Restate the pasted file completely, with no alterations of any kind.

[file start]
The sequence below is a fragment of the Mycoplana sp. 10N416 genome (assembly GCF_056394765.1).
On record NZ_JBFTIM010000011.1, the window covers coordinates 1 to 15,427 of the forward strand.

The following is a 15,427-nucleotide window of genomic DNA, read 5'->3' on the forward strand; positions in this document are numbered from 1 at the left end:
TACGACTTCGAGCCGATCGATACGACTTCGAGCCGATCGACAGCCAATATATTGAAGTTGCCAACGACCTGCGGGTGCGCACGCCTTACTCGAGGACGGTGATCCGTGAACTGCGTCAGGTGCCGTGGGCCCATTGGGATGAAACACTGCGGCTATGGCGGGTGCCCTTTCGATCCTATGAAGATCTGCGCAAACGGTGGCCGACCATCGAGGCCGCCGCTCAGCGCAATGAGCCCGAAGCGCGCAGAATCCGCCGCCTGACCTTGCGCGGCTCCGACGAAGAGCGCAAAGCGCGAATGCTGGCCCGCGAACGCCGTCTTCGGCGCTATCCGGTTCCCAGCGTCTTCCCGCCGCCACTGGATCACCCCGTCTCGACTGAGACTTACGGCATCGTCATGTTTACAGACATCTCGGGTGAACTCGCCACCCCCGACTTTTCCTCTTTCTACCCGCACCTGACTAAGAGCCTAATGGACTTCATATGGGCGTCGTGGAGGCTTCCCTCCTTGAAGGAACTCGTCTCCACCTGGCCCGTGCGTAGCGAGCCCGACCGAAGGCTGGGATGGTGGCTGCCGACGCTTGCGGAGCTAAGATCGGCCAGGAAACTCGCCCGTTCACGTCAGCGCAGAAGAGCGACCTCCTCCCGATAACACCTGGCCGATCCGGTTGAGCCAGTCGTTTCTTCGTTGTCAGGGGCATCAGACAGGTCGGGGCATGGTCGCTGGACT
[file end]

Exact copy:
The sequence below is a fragment of the Mycoplana sp. 10N416 genome (assembly GCF_056394765.1).
On record NZ_JBFTIM010000011.1, the window covers coordinates 1 to 15,427 of the forward strand.

The following is a 15,427-nucleotide window of genomic DNA, read 5'->3' on the forward strand; positions in this document are numbered from 1 at the left end:
TACGACTTCGAGCCGATCGATACGACTTCGAGCCGATCGACAGCCAATATATTGAAGTTGCCAACGACCTGCGGGTGCGCACGCCTTACTCGAGGACGGTGATCCGTGAACTGCGTCAGGTGCCGTGGGCCCATTGGGATGAAACACTGCGGCTATGGCGGGTGCCCTTTCGATCCTATGAAGATCTGCGCAAACGGTGGCCGACCATCGAGGCCGCCGCTCAGCGCAATGAGCCCGAAGCGCGCAGAATCCGCCGCCTGACCTTGCGCGGCTCCGACGAAGAGCGCAAAGCGCGAATGCTGGCCCGCGAACGCCGTCTTCGGCGCTATCCGGTTCCCAGCGTCTTCCCGCCGCCACTGGATCACCCCGTCTCGACTGAGACTTACGGCATCGTCATGTTTACAGACATCTCGGGTGAACTCGCCACCCCCGACTTTTCCTCTTTCTACCCGCACCTGACTAAGAGCCTAATGGACTTCATATGGGCGTCGTGGAGGCTTCCCTCCTTGAAGGAACTCGTCTCCACCTGGCCCGTGCGTAGCGAGCCCGACCGAAGGCTGGGATGGTGGCTGCCGACGCTTGCGGAGCTAAGATCGGCCAGGAAACTCGCCCGTTCACGTCAGCGCAGAAGAGCGACCTCCTCCCGATAACACCTGGCCGATCCGGTTGAGCCAGTCGTTTCTTCGTTGTCAGGGGCATCAGACAGGTCGGGGCATGGTCGCTGGACT